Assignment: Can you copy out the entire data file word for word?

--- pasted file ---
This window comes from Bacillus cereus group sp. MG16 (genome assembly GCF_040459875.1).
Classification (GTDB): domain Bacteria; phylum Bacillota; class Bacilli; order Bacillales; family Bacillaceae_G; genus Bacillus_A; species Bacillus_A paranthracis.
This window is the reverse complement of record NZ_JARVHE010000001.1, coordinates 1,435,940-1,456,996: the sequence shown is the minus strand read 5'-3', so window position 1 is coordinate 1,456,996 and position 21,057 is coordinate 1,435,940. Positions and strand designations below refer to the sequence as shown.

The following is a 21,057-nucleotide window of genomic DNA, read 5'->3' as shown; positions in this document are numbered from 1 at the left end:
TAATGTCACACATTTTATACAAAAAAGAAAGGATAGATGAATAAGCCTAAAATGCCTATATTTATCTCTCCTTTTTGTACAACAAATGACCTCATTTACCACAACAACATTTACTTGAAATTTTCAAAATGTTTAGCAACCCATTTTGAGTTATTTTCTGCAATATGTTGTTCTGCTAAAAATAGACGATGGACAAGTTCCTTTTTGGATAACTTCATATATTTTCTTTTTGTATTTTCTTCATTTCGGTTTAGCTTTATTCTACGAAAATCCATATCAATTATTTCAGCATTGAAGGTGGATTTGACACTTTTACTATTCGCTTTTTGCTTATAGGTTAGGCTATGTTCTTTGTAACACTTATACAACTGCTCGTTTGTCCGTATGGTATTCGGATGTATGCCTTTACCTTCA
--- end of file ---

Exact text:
This window comes from Bacillus cereus group sp. MG16 (genome assembly GCF_040459875.1).
Classification (GTDB): domain Bacteria; phylum Bacillota; class Bacilli; order Bacillales; family Bacillaceae_G; genus Bacillus_A; species Bacillus_A paranthracis.
This window is the reverse complement of record NZ_JARVHE010000001.1, coordinates 1,435,940-1,456,996: the sequence shown is the minus strand read 5'-3', so window position 1 is coordinate 1,456,996 and position 21,057 is coordinate 1,435,940. Positions and strand designations below refer to the sequence as shown.

The following is a 21,057-nucleotide window of genomic DNA, read 5'->3' as shown; positions in this document are numbered from 1 at the left end:
TAATGTCACACATTTTATACAAAAAAGAAAGGATAGATGAATAAGCCTAAAATGCCTATATTTATCTCTCCTTTTTGTACAACAAATGACCTCATTTACCACAACAACATTTACTTGAAATTTTCAAAATGTTTAGCAACCCATTTTGAGTTATTTTCTGCAATATGTTGTTCTGCTAAAAATAGACGATGGACAAGTTCCTTTTTGGATAACTTCATATATTTTCTTTTTGTATTTTCTTCATTTCGGTTTAGCTTTATTCTACGAAAATCCATATCAATTATTTCAGCATTGAAGGTGGATTTGACACTTTTACTATTCGCTTTTTGCTTATAGGTTAGGCTATGTTCTTTGTAACACTTATACAACTGCTCGTTTGTCCGTATGGTATTCGGATGTATGCCTTTACCTTCA